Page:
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COVID-19 Brief: Thursday, June 11, 2020: Quarantining the Tusty, testing & community relief


Jenny Carroll, Information Officer for the City of Homer, Nurse Lorne Carroll from the Homer Public Health Clinic and Derotha Ferraro of South Peninsula Hospital discuss the latest from the Homer Unified Command and answer listener questions. Also, Aaron Weisser, Pastor of Church on the Rock, Homer has an update on community aid and relief efforts.

For updated, local, state and national information about COVID-19, go


Kathleen Gustafson, KBBI:
Good morning. This is KBBI, Homer, AM 890. The time is 9:03 AM and you are tuned to the Thursday COVID-19 brief with the Homer incident command team. Let's check in with the team Derotha Ferraro from South Peninsula Hospital. Are you there? 

Derotha Ferraro, Spokesperson, South Peninsula Hospital:
I am here. Good morning. 

KBBI: Terrific. And Nurse Lorne Carroll from the Alaska Department of Health and Social Services and the Public Health Center here in Homer. 

Nurse Lorne Carroll, Alaska DHSS, Homer Public Health Center:
Good morning, team. You're loud and clear, Kathleen. 

KBBI: Good morning. And Jenny Carroll, Communications Officer for the City of Homer. 

Jenny Carroll, Communications Officer, City of Homer:
Good morning, everyone. I'm here. 

KBBI: Good morning. Also later at 9:30, Aaron Weisser Pastor of Church on the Rock will come on to update everybody about relief and aid efforts. So Jenny Carroll, for the city of Homer, the first question that I received was asking for an update on wastewater testing, Ken Landfield wants to know. 

Jenny: Sure I can address that. And it's a good time for that question because,  the city of Homer just recently received a first report that confirms the presence of COVID-19 in our wastewater stream.  We just got the report on the 9th, but that report was from a sample that we took actually on May 26. So the reporting was on the 9th, but the sample was taken on the 26th .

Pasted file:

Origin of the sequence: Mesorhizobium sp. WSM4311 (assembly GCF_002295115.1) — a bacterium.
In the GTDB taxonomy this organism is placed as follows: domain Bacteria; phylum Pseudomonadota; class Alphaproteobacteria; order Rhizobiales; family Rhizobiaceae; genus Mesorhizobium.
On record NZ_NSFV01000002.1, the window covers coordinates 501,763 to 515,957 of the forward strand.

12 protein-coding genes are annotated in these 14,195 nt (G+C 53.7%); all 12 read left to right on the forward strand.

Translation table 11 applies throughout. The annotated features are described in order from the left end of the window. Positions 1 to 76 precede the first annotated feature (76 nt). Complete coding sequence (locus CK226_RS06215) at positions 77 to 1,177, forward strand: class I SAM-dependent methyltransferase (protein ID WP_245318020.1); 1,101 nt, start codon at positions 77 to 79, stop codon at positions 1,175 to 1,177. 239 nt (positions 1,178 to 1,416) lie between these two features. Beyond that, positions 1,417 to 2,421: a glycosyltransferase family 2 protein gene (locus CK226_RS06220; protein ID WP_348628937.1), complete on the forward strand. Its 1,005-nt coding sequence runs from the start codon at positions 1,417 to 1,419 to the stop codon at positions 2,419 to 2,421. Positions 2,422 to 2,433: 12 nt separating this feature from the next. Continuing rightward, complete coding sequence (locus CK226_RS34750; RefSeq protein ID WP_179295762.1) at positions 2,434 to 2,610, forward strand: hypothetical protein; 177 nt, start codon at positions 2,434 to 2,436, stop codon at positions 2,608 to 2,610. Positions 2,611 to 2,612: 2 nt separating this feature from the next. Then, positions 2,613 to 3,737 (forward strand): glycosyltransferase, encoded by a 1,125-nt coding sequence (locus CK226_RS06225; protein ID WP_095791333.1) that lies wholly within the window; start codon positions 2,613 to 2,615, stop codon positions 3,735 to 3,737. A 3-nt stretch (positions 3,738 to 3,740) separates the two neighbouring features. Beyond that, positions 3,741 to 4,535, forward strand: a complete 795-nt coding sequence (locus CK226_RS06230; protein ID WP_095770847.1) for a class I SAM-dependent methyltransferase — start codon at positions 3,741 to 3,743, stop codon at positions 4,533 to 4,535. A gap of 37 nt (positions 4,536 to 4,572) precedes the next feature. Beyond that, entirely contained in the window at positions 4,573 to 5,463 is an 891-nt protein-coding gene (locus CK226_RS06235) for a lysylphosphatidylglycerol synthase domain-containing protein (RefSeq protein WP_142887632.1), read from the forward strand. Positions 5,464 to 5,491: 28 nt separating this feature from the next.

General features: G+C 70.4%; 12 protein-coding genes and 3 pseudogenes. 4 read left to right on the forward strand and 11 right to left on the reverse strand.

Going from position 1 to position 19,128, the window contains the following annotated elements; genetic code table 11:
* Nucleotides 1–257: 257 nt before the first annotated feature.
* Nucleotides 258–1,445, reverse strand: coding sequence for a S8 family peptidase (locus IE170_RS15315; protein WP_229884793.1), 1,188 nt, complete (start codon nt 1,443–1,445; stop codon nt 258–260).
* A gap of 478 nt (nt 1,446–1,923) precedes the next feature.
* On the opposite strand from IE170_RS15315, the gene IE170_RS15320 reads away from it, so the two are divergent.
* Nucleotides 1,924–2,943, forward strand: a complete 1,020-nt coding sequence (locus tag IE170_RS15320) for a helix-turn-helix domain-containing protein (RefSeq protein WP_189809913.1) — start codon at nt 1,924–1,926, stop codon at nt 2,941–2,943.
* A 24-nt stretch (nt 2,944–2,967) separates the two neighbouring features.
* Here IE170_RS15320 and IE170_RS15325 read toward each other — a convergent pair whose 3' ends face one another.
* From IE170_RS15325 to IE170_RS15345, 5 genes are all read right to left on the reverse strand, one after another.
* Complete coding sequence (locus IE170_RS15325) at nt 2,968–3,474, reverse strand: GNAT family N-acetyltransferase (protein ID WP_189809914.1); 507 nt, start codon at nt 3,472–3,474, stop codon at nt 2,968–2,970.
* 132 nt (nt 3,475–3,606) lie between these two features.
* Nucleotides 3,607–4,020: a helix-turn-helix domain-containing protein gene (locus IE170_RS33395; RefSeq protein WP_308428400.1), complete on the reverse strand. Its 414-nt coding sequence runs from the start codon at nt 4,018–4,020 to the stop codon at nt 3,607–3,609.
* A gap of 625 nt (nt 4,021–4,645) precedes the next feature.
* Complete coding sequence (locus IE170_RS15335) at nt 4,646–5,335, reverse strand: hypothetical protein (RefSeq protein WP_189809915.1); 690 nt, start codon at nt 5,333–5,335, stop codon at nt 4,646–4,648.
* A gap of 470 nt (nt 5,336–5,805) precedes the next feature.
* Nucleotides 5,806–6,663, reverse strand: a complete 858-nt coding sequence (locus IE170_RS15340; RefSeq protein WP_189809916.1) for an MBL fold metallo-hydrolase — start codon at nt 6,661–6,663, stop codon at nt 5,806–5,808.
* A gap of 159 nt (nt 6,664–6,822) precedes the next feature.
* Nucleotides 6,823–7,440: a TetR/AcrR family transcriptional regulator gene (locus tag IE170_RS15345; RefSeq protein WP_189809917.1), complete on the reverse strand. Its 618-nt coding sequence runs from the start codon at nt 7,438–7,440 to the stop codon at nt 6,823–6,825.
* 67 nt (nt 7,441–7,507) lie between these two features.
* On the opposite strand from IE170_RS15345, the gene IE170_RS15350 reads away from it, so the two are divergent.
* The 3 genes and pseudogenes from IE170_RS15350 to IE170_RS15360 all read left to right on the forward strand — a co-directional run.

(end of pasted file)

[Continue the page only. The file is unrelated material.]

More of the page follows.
KBBI: So as of the 26th of May COVID is present in our wastewater. 

Jenny: Yep. And just to catch people up who may not know, who are just learning about what the city's doing is we volunteer to be part of a study by a group called Biobot Analytics in Massachusetts, they're working through MIT to do a study of looking at the COVID-19 genetic material that shows up in wastewater before it's treated as a way of measuring COVID-19 in a community. So we're one of about 160 public works departments in the United States who are participating in the study. This is a measure that has been developed earlier to detect certain things in populations, from a public health perspective. 

KBBI: And if anybody wants a short tutorial on that process and how it's working and the people in the city and how they're communicating with Biobot Analytics, you can go to  because we have a really good explainer. In the search window, search wastewater or wastewater treatment, or even City of Homer and it will come up, if you want to get a more detailed explanation of how they're taking the samples, where they're going, what happens to the samples and that sort of thing. 

Jenny: Yeah. So, the Biobot Analytics does an estimate of the amount of number of COVID-19 infected individuals who used the wastewater system and at that reading that we got on May 26th, they estimated there could be 40 infected individual carriers of COVID-19 that have used the wastewater system. As you know, today's numbers, we're about at that level in the area, but not specifically in the City of Homer but what it does show is it reflects pretty much the uptick of positive cases that we're seeing reported in our area, so it is correlating, it is a study just trying to figure out how to see it in the wastewater and then extrapolate that to our population numbers. So it is a study, it's rough estimate of the number of people in the community, but it is confirming the presence of COVID-19 in our community. And I also, one last thing, I know I'm going on a little, I just want to assure people that it is not been shown that COVID-19 genetic material in water, wastewater, is a spreader of COVID-19. So I just want to assure people that even though it's showing up in the wastewater,  it's not a potential spreader of COVID-19.